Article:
France is starting to get serious about immigration and the acculturation of immigrants.
France 24 December 30, 2011
France will be making it harder for foreigners to seek French citizenship as of January. Critics say the new requirements, which include tough language tests and allegiance to “French values”, are an electoral ploy that panders to the far right.
Foreigners seeking French nationality face tougher requirements as of January 1, when new rules drawn up by Interior Minister Claude Guéant come into force.
Candidates will be tested on French culture and history, and will have to prove their French language skills are equivalent to those of a 15-year-old mother tongue speaker. They will also be required to sign a new charter establishing their rights and responsibilities.
Note that most immigrants applying for naturalization only have to be able to write one very simple sentence in English and pass an examination consisting of 10 questions, of which they only have to get 6 correct. US Citizenship and Immigration Services (USCIS) at various times call the English language requirement knowledge of common words in the English language, or a 2nd, 3rd, or 4th grade command of English. They just are not certain. Unfortunately Congress has been of no help with only a vague "knowledge of English" requirement. A requirement continuously dumbed down over the years. But any immigrant over 50 years of age has no English language requirement.
Unlike in America, where naturalization is considered a right by the courts and USCIS and more designed to avoid deportation and qualify for more welfare benefits, in France it is now a serious political act of import for both the alien and the nation:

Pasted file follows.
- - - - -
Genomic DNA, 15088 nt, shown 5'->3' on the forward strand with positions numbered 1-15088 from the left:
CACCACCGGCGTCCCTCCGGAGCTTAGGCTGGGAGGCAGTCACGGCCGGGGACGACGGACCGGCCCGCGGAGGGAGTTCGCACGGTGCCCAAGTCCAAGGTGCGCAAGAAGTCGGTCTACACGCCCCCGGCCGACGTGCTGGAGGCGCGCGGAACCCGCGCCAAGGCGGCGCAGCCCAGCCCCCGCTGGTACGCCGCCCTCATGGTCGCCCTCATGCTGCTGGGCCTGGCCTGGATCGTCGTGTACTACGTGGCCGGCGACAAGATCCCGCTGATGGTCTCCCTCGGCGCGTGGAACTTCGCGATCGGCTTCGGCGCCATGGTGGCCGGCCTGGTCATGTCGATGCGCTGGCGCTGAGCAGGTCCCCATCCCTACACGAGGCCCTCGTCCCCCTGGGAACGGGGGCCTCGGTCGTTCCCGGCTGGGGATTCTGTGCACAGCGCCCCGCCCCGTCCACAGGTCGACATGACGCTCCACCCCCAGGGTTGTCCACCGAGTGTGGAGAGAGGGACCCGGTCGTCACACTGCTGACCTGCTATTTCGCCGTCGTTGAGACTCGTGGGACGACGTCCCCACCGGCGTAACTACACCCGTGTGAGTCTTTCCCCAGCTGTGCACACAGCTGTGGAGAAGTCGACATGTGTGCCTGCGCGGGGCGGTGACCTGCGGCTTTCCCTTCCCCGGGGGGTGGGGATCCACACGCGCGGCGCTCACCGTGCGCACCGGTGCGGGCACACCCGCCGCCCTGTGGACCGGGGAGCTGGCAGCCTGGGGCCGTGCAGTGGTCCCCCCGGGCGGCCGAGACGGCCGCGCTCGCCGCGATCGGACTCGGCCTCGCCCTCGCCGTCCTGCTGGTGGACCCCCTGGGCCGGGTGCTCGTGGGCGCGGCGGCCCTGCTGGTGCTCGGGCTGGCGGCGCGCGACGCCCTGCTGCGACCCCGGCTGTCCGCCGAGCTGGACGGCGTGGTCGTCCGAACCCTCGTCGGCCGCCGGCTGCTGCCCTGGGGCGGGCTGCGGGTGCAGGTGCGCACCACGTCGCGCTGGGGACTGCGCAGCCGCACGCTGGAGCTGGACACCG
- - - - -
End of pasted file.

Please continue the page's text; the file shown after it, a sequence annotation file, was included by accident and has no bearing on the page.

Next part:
“Becoming French is not a mere administrative step. It is a decision that requires a lot of thought”, reads the charter, drafted by France’s High Council for Integration (HCI). In a more obscure passage, the charter suggests that by taking on French citizenship, “applicants will no longer be able to claim allegiance to another country while on French soil”, although dual nationality will still be allowed.
Guéant, a member of President Nicolas Sarkozy’s ruling UMP party, described the process as “a solemn occasion between the host nation and the applicant”, adding that migrants should be integrated through language and “an adherence to the principals, values and symbols of our democracy”. He stressed the importance of the secular state and equality between women and men: rhetoric perceived largely as a snipe at Muslim applicants, who make up the majority of the 100,000 new French citizens admitted each year.
France is also looking to reduce overall immigration by a small, but significant number.
But the interior minister has taken a hard line on immigration, announcing plans to reduce the number of legal immigrants coming to France annually from 200,000 to 180,000 and calling for those convicted of felony to be expelled from the country.
A ten percent reduction in the number of immigrants would be good for the United States as well.